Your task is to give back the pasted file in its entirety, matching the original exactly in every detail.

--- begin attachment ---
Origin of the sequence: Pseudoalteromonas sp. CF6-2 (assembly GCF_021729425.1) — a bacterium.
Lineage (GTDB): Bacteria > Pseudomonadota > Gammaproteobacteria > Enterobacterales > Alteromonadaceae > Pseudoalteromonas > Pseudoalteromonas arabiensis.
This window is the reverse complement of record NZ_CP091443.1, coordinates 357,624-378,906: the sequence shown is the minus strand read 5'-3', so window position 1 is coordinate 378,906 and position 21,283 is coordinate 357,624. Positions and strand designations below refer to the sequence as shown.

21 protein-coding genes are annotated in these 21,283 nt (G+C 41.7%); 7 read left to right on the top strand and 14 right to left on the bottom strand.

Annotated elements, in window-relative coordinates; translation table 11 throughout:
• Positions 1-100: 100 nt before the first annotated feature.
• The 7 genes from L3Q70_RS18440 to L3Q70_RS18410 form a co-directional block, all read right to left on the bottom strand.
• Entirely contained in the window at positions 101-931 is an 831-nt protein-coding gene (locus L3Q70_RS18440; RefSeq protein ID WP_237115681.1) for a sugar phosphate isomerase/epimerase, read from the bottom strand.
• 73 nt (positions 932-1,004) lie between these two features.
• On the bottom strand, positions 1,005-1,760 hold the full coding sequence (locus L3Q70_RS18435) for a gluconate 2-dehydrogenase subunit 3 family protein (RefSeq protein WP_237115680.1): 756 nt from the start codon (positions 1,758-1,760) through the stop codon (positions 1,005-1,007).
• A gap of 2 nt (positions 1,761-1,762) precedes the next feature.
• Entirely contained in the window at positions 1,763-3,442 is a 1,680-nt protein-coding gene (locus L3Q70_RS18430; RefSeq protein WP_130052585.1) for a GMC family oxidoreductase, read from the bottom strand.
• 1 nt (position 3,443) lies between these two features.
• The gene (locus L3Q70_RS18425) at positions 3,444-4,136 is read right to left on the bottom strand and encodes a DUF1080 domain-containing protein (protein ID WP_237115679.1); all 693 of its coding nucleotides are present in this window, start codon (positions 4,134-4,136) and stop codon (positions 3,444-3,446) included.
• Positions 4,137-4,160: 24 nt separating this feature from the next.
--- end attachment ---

Origin of the sequence: Pseudoalteromonas sp. CF6-2 (assembly GCF_021729425.1) — a bacterium.
Lineage (GTDB): Bacteria > Pseudomonadota > Gammaproteobacteria > Enterobacterales > Alteromonadaceae > Pseudoalteromonas > Pseudoalteromonas arabiensis.
This window is the reverse complement of record NZ_CP091443.1, coordinates 357,624-378,906: the sequence shown is the minus strand read 5'-3', so window position 1 is coordinate 378,906 and position 21,283 is coordinate 357,624. Positions and strand designations below refer to the sequence as shown.

21 protein-coding genes are annotated in these 21,283 nt (G+C 41.7%); 7 read left to right on the top strand and 14 right to left on the bottom strand.

Annotated elements, in window-relative coordinates; translation table 11 throughout:
• Positions 1-100: 100 nt before the first annotated feature.
• The 7 genes from L3Q70_RS18440 to L3Q70_RS18410 form a co-directional block, all read right to left on the bottom strand.
• Entirely contained in the window at positions 101-931 is an 831-nt protein-coding gene (locus L3Q70_RS18440; RefSeq protein ID WP_237115681.1) for a sugar phosphate isomerase/epimerase, read from the bottom strand.
• 73 nt (positions 932-1,004) lie between these two features.
• On the bottom strand, positions 1,005-1,760 hold the full coding sequence (locus L3Q70_RS18435) for a gluconate 2-dehydrogenase subunit 3 family protein (RefSeq protein WP_237115680.1): 756 nt from the start codon (positions 1,758-1,760) through the stop codon (positions 1,005-1,007).
• A gap of 2 nt (positions 1,761-1,762) precedes the next feature.
• Entirely contained in the window at positions 1,763-3,442 is a 1,680-nt protein-coding gene (locus L3Q70_RS18430; RefSeq protein WP_130052585.1) for a GMC family oxidoreductase, read from the bottom strand.
• 1 nt (position 3,443) lies between these two features.
• The gene (locus L3Q70_RS18425) at positions 3,444-4,136 is read right to left on the bottom strand and encodes a DUF1080 domain-containing protein (protein ID WP_237115679.1); all 693 of its coding nucleotides are present in this window, start codon (positions 4,134-4,136) and stop codon (positions 3,444-3,446) included.
• Positions 4,137-4,160: 24 nt separating this feature from the next.